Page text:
Current protocols recommend the use of a blunt needle to access the arteriovenous fistula via a buttonhole. This study aims to demonstrate whether a sharp needle can be used at the same buttonhole site without causing complications.Goal:
To measure and compare fistula cannulation failures between the use of blunt and sharp needles.Plan:
Open-crossover randomised controlled trial.Participants:
Adult out-patients who had provided consent and were on dialysis with a mature arteriovenous fistula and buttonhole cannulation.Outcome measures:
Failed cannulation—difficulty in inserting the needle and the trampoline effect; incidence of complications, such as infection and haematomas; times to haemostasis; patients’ pain; and patients’ preferences.Results:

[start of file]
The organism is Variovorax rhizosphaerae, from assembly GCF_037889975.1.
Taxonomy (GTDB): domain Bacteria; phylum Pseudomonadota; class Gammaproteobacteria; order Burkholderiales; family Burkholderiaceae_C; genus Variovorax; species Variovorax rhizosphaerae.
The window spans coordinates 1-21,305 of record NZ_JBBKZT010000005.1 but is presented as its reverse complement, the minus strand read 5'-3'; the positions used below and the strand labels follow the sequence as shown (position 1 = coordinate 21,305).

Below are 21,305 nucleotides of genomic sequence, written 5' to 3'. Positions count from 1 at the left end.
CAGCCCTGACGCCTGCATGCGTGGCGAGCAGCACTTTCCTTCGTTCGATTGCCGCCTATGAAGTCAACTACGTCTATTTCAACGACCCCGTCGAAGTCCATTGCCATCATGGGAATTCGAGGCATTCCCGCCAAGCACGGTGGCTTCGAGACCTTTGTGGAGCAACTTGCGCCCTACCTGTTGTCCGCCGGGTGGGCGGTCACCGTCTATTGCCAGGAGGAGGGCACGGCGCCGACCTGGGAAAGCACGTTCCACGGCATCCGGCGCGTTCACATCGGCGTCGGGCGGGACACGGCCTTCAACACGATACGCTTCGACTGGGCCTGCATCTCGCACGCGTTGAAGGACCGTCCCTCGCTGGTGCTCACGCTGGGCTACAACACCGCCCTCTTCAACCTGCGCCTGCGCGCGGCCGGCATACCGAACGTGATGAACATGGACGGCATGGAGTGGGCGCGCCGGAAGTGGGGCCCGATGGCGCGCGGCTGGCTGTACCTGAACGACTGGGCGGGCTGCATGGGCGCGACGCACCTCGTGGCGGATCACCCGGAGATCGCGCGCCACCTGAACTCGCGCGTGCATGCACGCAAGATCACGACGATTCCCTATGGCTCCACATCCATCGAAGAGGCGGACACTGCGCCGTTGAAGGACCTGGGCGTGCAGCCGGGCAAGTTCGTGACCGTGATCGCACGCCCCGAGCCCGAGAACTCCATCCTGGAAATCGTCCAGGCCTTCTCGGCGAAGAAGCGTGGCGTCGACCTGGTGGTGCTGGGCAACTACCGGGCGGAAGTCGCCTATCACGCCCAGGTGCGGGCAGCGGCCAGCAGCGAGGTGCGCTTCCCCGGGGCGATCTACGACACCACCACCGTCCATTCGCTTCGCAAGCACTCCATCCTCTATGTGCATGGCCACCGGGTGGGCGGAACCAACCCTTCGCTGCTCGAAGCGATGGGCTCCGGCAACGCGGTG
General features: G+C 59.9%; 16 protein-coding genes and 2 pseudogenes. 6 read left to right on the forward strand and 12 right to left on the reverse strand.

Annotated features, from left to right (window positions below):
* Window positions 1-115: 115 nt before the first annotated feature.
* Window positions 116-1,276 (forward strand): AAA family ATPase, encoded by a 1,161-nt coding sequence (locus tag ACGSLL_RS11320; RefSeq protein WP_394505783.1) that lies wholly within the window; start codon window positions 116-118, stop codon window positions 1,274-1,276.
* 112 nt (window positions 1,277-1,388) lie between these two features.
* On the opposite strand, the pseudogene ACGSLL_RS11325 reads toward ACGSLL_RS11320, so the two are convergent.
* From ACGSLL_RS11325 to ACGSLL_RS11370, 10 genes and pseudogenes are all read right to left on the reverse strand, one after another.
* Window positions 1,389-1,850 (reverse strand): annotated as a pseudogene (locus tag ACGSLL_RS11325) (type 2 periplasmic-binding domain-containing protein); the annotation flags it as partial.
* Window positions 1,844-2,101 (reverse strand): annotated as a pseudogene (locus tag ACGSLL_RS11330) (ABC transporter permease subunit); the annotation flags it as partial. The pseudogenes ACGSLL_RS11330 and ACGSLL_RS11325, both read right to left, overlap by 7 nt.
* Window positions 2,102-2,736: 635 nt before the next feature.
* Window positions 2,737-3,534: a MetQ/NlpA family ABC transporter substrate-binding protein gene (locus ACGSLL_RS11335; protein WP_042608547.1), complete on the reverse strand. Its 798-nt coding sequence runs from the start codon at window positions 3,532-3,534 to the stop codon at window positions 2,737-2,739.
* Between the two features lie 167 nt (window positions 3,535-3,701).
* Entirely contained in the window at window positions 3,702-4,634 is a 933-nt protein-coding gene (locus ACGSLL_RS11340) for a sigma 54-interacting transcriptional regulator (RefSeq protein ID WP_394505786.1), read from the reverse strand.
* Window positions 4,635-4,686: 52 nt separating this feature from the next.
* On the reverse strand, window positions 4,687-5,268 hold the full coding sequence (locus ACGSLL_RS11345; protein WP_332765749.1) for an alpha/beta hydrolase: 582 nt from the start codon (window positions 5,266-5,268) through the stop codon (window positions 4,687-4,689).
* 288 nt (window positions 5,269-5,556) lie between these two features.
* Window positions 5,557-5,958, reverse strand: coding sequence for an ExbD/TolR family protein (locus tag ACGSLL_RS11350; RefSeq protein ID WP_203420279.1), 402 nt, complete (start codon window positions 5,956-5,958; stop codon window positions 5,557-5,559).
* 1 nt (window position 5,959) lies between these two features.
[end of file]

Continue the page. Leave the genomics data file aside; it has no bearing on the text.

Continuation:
Based on analysis of the data from the 35 patients enrolled, no significant differences were detected in failed cannulation of the fistulae between the use of a blunt needle and a sharp needle for the 335 venous accesses (p = 0.071). However, a significant difference was detected for the 335 arterial accesses (p = 0.001), in which the sharp needle was more effective. Significant differences were also detected in the difficulty of insertion and in the trampoline effect for both venous and arterial access (p < 0.05); the use of a sharp needle was more favourable.Conclusion:
This study demonstrates an increased incidence of failed cannulation using a blunt needle compared with using a sharp needle, although this was not significant. In addition, the use of a sharp needle did not result in any increase in complications.